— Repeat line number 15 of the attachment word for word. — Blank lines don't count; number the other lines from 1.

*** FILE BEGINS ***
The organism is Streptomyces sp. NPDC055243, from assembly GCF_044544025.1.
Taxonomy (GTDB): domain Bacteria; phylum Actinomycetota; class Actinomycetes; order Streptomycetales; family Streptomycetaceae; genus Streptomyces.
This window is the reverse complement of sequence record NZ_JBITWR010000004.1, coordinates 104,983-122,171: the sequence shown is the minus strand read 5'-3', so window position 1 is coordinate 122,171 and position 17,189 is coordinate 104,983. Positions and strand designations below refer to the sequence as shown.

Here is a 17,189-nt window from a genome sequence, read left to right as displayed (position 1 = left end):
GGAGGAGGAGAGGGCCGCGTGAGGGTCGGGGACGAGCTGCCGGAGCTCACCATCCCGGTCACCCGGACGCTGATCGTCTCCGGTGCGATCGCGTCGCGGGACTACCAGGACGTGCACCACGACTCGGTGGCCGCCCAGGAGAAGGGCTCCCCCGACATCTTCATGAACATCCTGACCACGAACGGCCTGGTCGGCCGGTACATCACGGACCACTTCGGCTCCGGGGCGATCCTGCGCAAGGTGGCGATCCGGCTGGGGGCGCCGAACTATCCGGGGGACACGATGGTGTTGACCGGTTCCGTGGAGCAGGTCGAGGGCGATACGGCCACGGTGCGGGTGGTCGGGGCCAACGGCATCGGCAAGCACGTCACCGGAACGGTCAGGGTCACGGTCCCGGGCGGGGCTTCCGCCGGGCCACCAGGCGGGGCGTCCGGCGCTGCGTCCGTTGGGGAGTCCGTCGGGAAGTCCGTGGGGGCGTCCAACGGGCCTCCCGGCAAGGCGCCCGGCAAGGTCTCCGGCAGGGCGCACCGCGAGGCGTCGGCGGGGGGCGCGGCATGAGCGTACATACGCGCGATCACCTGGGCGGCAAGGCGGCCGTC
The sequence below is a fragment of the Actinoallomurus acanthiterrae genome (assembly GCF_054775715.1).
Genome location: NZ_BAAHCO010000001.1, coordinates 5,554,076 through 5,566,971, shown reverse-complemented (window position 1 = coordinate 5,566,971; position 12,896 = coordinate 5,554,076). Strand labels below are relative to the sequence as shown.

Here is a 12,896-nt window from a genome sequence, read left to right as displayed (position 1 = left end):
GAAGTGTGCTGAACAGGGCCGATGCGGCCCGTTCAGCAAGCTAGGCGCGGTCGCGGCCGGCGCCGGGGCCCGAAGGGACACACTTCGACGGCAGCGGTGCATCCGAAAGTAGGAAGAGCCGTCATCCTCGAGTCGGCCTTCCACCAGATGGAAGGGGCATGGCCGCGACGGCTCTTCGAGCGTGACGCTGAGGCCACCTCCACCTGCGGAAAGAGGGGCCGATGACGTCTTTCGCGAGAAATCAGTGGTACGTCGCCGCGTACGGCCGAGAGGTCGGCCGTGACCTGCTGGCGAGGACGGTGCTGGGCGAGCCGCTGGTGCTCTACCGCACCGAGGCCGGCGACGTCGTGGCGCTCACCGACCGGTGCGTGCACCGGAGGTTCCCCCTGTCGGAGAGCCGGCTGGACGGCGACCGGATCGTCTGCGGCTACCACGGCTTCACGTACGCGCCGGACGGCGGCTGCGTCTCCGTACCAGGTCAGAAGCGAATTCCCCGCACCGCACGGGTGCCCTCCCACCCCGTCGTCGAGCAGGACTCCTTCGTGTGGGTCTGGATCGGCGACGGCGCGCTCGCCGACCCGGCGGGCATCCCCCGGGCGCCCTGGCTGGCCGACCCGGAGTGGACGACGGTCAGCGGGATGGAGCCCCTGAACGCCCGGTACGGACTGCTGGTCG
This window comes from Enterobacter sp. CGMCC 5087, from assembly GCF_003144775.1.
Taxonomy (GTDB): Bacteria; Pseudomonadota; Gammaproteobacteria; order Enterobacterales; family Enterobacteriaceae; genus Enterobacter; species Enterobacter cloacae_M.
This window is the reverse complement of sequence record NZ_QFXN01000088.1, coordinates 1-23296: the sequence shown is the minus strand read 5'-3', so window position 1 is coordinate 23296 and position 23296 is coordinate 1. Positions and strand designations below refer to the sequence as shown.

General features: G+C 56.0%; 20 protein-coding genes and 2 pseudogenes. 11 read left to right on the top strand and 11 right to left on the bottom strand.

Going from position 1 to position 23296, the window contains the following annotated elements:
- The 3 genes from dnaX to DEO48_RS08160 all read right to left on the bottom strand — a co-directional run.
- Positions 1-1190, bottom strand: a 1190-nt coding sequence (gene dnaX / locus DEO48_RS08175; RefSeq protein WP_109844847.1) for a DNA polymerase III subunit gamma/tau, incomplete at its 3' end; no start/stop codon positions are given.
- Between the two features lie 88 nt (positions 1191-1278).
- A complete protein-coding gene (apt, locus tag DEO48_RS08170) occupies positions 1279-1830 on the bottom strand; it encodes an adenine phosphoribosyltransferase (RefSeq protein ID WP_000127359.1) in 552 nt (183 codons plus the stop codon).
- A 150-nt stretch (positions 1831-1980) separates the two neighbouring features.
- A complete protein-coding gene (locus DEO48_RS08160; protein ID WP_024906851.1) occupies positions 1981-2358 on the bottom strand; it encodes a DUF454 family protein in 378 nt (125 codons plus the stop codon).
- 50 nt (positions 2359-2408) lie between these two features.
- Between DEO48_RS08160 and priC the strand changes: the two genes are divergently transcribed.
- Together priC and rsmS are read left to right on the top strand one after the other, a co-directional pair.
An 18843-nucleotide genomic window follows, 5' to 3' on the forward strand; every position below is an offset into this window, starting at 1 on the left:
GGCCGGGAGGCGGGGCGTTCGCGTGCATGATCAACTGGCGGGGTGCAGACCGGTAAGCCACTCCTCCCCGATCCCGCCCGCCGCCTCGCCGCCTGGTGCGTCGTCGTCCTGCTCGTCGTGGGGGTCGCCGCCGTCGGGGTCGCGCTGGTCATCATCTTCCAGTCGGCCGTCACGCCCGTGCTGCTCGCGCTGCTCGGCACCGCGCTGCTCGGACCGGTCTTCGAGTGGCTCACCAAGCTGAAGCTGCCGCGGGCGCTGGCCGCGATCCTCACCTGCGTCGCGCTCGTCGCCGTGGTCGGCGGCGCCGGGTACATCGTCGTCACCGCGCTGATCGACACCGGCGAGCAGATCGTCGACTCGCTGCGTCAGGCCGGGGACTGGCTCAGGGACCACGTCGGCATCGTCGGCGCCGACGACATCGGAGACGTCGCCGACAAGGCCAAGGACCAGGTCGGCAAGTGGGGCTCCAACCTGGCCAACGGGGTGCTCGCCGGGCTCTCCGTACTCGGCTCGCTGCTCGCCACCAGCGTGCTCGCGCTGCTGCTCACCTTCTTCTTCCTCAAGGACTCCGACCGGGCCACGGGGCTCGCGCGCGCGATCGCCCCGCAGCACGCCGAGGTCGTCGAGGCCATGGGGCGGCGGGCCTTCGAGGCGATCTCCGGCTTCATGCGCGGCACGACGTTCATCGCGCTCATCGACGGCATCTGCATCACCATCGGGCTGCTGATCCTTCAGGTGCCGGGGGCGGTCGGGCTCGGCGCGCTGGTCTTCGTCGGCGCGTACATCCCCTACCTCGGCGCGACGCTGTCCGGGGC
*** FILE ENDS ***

- The 3 genes from dnaX to DEO48_RS08160 all read right to left on the bottom strand — a co-directional run.